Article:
(updated at 8:40 a.m. Tuesday)
Lexicographer Erin McKean left a comment on yesterday's post alerting me to a New Word Open Mic event on June 16 in Chicago. It's part of the Dictionary Society of North America meeting, and it offers people the opportunity to present a new word to the dictionary arbiters to see if they like it. Me, I'm stumping for hangry, which is aptly described here and has even been used in the New York Times (that's where I first saw it—and recognized its amazing relevance). Hell, I packed a couple Ziplocs of nuts and dried fruit bits when I went to the crossword tournament just in case I found myself getting hangry. If you don't grasp why the language needs a word that combines "hungry" and "angry," consider yourself lucky. If, on the other hand, you've ever lost your grip because you needed to eat something, you have an innate understanding of hangry and should embrace this useful word.
The Tuesday New York Sun crossword is Sean O.F. Smith's "Turning Tail." The four theme entries end with a flipflopped word: e.g., the Big Bad Wolf becomes [What resulted from a levee collapse?], or BIG BAD FLOW. (Hmm, hints of Katrina and New Orleans. Probably not the intent.) "Love me, love my dog" turns into the [Prenup demandfrom someone with strong religious convictions], LOVE ME, LOVE MY GOD, which amuses me. The Itsy-Bitsy Spider becomes ITSY-BITSY REDIPS of salsa (Googling "redips" summoned up this head-twisting backwards Google results page for a "namredips" search). Other highlights: the word AGITA, which I like; [Fast and loose, for example] as the clue for ANTONYMS; I ROBOT; the TARHEELS (See? Not all college basketball clues vex me); and DABBLE, just because I like the word.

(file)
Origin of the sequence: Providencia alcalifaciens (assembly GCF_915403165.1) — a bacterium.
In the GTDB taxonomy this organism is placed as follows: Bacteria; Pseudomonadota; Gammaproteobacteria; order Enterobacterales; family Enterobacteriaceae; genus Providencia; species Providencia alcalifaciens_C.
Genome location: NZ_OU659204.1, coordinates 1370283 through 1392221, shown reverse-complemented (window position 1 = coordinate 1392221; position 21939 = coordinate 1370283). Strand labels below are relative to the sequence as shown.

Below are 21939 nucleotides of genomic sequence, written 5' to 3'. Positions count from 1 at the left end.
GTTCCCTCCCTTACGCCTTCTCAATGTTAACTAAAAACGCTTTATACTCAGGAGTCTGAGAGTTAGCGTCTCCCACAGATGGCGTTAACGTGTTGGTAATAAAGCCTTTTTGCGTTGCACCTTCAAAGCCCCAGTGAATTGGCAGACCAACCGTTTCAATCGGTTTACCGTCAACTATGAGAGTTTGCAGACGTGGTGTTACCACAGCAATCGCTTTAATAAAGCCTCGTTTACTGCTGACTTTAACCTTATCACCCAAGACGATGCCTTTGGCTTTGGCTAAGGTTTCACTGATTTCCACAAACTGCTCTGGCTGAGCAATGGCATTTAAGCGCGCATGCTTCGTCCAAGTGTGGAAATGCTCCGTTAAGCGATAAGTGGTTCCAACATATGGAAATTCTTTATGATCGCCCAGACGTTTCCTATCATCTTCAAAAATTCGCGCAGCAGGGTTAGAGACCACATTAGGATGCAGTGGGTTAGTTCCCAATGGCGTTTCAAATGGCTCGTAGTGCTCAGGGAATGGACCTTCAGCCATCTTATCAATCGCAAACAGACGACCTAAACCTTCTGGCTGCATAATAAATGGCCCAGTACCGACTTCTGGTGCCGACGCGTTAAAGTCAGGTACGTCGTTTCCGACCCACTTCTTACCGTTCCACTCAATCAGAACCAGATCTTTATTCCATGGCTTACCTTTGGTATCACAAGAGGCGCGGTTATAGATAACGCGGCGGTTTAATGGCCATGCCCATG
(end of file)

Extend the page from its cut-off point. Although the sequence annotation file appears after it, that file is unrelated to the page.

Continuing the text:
The New York Times crossword by Barry Silk is harder than the typical Tuesday puzzle. Why? The LEADER OF THE PACK theme is a little circuitous—one doesn't generally think of cigarette packs in that context, so the MARLBORO MAN is unexpected here. Also, there's a lot of fill that isn't what we usually see in early-week puzzles. For example, J.S. BACH; the Italian FIORI and Spanish MALO; brand-name NO-DOZ and RC COLA (and MOBIL, and REEBOK); sort of awkward OLD PAL, CUE TIP, and LEFT BE; variant spelling SLUFFED; abbreviation JATO (jet-assisted takeoff); tech-speak HOTKEY; and plenty of proper names (I love pop culture, yes, but don't know INEZ Foxx; crossword denizens CLU, UTA, ARLO, and EMO are here; anti-pop-culture fogeys may be stymied by RIO, TUPAC, NICO, and the HOSPITAL where House takes place). (The ones that slowed me down the most were the phrases in the awkward category.) I suspect the confident Monday and Tuesday solvers who don't always venture to Wednesday and beyond found this one to be more challenging than expected for a Tuesday puzzle. Which is not to say that I disliked the puzzle—the awkward bits elevated a single eyebrow, and I do grumble when crosswords are too easy—but it's not what I'd expect on a Tuesday. On the other hand, what I expect on a Tuesday is a lot more common, boring words with clues we've seen a zillion times, so it's refreshing to have a sort of oddball puzzle like this one.
Ray Hamel's CrosSynergy puzzle, "Stock Splits," has a smattering of unrelated geographic fill (yay) and a couple great pop-culture names: K.D. LANG (whose name I capitalize only because it's crossword fill—she prefers k.d. lang) and HULK HOGAN. I have no further recommendations relating to Hulk Hogan, but one of my all-time favorite albums is k.d. lang's All You Can Eat. If you like torch songs and love songs, check out this 1995 release.
Stella Daily and Bruce Venzke's LA Times puzzle has the Alice of crossword themes: each theme entry contains a type of domestic employee. The COOK, MAID, NANNY, and VALET are all here, but the butler, pool boy, and gardener must have the day off.
June 04, 2007